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    Are there three main subgroups within the patellofemoral pain population? A detailed characterisation study of 127 patients to help develop targeted intervention (TIPPs).

    Selfe, J, Janssen, J, Callaghan, M, Witvrouw, E, Sutton, C, Richards, J, Stokes, M, Martin, D, Dixon, J, Hogarth, R, Baltzopoulos, V, Ritchie, E, Arden, N and Dey, P (2016) Are there three main subgroups within the patellofemoral pain population? A detailed characterisation study of 127 patients to help develop targeted intervention (TIPPs). British Journal of Sports Medicine, 50 (14). pp. 873-880. ISSN 1473-0480

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    Abstract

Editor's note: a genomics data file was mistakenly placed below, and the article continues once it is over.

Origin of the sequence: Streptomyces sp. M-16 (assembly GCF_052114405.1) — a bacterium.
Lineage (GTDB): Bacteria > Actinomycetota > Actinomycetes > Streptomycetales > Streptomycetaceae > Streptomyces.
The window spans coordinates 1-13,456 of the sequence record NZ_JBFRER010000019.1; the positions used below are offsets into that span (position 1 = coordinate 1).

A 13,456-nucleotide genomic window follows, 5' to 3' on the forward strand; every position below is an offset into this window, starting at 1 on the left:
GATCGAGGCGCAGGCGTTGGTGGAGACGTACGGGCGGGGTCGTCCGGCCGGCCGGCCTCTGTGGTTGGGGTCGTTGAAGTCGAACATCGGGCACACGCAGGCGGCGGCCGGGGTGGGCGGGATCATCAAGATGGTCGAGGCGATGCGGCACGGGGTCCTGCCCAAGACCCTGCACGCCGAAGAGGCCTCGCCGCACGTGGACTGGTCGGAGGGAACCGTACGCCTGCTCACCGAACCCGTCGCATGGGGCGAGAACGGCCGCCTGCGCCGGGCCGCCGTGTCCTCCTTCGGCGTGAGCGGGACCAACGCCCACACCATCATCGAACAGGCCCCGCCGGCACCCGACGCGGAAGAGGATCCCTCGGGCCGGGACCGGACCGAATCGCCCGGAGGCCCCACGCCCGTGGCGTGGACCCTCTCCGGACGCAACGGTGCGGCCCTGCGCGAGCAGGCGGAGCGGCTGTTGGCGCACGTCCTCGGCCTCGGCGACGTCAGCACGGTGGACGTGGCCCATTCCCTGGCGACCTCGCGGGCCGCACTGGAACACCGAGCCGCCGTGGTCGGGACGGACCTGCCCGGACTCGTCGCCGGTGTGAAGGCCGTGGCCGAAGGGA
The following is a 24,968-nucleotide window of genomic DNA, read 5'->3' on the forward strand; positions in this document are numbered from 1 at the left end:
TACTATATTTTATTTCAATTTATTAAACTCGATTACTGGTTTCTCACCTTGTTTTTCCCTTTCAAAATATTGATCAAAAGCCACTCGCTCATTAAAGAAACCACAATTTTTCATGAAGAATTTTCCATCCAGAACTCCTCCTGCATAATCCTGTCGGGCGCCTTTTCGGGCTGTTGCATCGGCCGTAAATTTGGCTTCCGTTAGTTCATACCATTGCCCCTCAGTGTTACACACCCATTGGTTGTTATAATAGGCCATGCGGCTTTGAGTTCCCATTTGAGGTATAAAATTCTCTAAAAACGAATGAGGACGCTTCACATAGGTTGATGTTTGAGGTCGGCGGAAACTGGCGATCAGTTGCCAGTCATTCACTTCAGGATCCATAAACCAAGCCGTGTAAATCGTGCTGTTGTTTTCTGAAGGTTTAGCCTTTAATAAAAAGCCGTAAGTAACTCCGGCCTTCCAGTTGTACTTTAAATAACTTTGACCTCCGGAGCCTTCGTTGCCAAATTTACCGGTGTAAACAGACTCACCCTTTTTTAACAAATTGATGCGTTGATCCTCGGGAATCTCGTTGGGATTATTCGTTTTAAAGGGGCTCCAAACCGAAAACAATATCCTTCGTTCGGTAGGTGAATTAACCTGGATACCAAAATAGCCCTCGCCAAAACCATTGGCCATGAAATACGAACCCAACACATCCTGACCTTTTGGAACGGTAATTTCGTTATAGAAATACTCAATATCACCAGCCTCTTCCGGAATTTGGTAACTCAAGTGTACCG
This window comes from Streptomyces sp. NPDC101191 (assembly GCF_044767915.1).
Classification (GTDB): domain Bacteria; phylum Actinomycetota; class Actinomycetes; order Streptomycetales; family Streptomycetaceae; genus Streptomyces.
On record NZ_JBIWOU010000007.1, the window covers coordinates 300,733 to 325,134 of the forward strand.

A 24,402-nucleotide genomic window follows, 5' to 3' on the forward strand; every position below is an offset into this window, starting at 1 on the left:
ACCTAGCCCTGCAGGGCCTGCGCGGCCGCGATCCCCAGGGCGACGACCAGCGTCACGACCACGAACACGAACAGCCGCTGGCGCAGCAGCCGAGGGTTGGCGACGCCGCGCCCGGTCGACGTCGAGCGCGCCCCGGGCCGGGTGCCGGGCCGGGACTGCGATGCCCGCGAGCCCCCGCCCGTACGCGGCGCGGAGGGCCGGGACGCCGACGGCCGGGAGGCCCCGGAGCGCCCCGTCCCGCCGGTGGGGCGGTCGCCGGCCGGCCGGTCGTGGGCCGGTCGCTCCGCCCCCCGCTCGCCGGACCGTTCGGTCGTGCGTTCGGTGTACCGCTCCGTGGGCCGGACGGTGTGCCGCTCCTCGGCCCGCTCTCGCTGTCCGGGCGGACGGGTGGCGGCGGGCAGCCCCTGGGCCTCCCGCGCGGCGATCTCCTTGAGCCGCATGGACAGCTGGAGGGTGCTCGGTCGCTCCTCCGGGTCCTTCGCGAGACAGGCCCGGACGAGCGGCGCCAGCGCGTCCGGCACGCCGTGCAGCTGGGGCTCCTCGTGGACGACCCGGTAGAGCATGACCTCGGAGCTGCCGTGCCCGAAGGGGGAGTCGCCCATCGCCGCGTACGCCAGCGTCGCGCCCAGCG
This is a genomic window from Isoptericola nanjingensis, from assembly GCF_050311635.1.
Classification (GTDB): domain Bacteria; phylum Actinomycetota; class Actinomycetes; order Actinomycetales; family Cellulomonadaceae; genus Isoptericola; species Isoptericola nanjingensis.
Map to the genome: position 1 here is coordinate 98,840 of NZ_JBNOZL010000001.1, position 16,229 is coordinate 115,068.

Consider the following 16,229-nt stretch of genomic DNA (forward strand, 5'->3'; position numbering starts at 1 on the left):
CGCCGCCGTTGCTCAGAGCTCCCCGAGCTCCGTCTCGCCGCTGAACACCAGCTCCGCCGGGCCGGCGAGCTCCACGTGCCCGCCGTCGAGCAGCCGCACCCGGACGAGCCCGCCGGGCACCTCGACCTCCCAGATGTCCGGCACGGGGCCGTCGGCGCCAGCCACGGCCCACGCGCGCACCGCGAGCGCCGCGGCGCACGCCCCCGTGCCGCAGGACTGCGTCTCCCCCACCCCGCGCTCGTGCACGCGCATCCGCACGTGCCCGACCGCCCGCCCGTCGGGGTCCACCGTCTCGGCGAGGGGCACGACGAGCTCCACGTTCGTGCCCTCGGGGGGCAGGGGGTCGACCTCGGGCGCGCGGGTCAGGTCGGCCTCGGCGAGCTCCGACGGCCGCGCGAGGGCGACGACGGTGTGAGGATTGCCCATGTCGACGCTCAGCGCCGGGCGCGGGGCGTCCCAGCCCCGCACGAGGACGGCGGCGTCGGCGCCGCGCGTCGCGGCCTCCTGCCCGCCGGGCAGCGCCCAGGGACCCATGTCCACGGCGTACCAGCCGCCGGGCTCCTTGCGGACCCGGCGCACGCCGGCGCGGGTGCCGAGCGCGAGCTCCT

BACKGROUND: Current multimodal approaches for the management of non-specific patellofemoral pain are not optimal, however, targeted intervention for subgroups could improve patient outcomes. This study explores whether subgrouping of non-specific patellofemoral pain patients, using a series of low cost simple clinical tests, is possible. METHOD: The exclusivity and clinical importance of potential subgroups was assessed by applying à priori test thresholds (1 SD) from seven clinical tests in a sample of adult patients with non-specific patellofemoral pain. Hierarchical clustering and latent profile analysis, were used to gain additional insights into subgroups using data from the same clinical tests. RESULTS: 130 participants were recruited, 127 had complete data: 84 (66%) female, mean age 26 years (SD 5.7) and mean body mass index 25.4 (SD 5.83), median (IQR) time between onset of pain and assessment was 24 (7-60) months. Potential subgroups defined by the à priori test thresholds were not mutually exclusive and patients frequently fell into multiple subgroups. Using hierarchical clustering and latent profile analysis three subgroups were identified using 6 of the 7 clinical tests. These subgroups were given the following nomenclature: (1) 'strong', (2) 'weak and tighter' and (3) 'weak and pronated foot'. CONCLUSIONS: We conclude that three subgroups of patellofemoral patients may exist based on the results of six clinical tests which are feasible to perform in routine clinical practice. Further research is needed to validate these findings in other data sets and, if supported by external validation, to see if targeted interventions for these subgroups improve patient outcomes.

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